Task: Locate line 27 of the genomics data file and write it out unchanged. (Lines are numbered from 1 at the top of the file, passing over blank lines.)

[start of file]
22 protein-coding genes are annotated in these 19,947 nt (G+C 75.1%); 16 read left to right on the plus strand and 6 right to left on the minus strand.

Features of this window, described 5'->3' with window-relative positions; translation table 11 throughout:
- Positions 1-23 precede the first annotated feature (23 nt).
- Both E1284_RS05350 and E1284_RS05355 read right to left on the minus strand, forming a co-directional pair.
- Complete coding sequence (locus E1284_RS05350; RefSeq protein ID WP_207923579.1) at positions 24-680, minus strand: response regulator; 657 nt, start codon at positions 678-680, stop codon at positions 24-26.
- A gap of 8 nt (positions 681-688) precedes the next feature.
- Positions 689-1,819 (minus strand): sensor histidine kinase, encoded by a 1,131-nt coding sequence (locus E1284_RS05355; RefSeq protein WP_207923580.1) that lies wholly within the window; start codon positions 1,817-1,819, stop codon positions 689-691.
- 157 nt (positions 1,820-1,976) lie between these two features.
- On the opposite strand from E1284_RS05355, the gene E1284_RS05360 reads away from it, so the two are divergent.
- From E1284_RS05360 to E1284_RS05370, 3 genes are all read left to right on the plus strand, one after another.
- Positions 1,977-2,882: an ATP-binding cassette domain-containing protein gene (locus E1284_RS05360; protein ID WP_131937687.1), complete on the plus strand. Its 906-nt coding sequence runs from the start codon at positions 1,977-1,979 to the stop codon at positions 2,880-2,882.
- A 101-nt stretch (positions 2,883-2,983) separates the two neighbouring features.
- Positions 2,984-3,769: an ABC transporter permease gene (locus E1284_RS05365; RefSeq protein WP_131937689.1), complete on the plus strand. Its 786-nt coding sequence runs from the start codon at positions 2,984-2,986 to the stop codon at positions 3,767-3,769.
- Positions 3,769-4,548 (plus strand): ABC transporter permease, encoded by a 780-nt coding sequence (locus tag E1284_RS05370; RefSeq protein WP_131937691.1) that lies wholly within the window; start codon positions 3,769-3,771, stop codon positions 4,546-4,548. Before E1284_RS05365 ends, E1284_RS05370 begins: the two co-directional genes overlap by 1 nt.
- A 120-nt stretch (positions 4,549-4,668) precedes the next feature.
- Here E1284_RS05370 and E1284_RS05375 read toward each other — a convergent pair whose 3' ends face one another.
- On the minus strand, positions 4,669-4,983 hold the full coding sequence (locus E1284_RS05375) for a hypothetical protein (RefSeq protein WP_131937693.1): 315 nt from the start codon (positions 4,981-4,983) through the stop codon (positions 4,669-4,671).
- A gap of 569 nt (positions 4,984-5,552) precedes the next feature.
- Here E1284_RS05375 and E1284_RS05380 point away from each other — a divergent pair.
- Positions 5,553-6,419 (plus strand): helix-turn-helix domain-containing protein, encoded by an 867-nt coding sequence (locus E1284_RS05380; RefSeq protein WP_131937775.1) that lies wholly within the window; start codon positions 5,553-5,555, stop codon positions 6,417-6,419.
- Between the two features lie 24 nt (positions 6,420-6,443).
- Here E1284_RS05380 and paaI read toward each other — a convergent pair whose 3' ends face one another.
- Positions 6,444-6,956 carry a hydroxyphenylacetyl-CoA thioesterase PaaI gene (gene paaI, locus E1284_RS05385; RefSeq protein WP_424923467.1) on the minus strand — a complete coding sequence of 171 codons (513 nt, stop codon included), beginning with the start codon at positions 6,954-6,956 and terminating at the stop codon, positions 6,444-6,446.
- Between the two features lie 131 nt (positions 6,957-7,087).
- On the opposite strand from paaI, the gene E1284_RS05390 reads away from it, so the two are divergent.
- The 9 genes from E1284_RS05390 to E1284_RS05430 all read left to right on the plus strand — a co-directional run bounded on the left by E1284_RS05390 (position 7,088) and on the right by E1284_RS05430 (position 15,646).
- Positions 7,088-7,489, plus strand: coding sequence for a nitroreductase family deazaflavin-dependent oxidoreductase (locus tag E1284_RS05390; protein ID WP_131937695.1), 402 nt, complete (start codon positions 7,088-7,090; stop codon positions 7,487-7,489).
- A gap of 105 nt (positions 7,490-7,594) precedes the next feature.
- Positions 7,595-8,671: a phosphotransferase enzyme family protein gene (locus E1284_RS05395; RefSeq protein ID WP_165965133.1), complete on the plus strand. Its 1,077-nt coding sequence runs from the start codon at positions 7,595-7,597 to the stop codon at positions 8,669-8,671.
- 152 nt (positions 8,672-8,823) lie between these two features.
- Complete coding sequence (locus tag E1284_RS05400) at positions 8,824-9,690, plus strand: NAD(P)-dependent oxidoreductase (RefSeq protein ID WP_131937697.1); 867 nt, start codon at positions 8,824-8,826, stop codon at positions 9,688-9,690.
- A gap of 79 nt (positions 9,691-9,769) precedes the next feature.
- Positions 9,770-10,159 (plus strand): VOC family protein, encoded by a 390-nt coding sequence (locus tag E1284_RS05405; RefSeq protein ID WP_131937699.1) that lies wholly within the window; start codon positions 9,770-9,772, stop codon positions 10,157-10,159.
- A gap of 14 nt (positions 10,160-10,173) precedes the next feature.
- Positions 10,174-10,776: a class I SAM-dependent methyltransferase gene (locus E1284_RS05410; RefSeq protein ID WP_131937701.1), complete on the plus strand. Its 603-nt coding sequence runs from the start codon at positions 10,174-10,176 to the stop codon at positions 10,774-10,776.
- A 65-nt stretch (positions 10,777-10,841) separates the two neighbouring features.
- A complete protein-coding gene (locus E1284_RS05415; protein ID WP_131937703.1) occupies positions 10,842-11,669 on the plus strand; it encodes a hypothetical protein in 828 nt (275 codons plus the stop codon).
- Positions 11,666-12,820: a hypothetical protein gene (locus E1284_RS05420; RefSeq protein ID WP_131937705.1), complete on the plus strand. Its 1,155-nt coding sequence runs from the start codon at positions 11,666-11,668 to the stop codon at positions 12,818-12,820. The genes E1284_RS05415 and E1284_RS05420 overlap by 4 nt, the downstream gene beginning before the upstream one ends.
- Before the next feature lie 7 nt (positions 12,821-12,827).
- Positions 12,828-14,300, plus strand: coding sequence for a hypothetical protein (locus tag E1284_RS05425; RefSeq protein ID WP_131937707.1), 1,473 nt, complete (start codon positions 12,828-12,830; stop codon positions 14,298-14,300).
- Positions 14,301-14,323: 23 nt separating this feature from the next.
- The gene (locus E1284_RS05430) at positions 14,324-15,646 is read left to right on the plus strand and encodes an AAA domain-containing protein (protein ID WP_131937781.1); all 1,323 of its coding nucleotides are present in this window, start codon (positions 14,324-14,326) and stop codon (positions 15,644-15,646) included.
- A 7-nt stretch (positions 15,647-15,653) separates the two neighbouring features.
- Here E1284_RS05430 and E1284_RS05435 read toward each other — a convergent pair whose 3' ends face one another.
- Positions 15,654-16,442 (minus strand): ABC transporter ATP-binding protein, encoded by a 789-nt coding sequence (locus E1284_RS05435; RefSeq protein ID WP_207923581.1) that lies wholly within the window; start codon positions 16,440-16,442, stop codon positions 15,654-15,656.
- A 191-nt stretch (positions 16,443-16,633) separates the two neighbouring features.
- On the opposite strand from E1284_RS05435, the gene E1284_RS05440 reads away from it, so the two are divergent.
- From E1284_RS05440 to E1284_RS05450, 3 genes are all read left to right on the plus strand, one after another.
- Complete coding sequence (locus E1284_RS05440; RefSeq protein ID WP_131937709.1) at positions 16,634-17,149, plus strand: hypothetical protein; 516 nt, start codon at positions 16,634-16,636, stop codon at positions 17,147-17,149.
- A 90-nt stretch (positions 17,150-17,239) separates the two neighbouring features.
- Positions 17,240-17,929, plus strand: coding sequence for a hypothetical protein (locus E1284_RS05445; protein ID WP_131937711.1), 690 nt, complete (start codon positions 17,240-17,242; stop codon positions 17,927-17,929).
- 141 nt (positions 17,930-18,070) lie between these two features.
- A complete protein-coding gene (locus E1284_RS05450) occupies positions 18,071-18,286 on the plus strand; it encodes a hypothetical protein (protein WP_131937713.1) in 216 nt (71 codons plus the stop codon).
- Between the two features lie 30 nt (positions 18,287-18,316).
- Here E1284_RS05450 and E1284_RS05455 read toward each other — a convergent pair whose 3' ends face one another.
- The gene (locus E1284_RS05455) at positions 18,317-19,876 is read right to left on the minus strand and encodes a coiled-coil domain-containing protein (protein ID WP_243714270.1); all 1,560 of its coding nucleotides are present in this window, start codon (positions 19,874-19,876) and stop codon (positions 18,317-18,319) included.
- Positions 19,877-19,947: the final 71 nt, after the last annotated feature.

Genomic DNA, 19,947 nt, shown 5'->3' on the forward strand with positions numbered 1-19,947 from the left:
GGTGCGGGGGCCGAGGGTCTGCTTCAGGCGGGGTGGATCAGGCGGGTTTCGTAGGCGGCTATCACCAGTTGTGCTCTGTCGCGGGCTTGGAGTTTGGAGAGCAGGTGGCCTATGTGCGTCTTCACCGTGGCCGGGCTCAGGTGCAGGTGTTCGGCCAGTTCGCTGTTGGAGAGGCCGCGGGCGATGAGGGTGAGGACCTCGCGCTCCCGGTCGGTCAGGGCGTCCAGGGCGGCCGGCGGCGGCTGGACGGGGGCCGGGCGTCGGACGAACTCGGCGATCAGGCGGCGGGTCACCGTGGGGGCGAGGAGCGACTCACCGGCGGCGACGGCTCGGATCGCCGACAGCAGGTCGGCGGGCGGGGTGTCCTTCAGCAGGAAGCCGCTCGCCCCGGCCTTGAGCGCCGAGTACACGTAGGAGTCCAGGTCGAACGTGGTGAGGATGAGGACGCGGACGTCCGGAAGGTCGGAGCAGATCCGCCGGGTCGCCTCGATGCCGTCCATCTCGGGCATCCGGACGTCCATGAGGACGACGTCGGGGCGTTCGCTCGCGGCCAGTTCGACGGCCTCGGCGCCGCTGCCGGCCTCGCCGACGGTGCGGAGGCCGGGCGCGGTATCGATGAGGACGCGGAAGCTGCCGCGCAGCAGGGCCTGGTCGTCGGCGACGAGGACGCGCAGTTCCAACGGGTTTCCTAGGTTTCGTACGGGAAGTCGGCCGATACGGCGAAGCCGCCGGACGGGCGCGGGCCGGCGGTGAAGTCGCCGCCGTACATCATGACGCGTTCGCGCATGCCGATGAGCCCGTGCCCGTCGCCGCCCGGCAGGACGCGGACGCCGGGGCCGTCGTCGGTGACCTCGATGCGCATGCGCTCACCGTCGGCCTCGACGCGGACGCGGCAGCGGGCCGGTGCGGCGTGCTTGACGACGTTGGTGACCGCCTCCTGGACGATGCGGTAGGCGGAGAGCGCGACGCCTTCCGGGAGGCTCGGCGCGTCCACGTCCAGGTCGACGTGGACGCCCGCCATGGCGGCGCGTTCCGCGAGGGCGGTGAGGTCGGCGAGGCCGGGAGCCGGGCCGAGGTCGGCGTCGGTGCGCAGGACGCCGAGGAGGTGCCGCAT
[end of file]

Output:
- Positions 7,088-7,489, plus strand: coding sequence for a nitroreductase family deazaflavin-dependent oxidoreductase (locus tag E1284_RS05390; protein ID WP_131937695.1), 402 nt, complete (start codon positions 7,088-7,090; stop codon positions 7,487-7,489).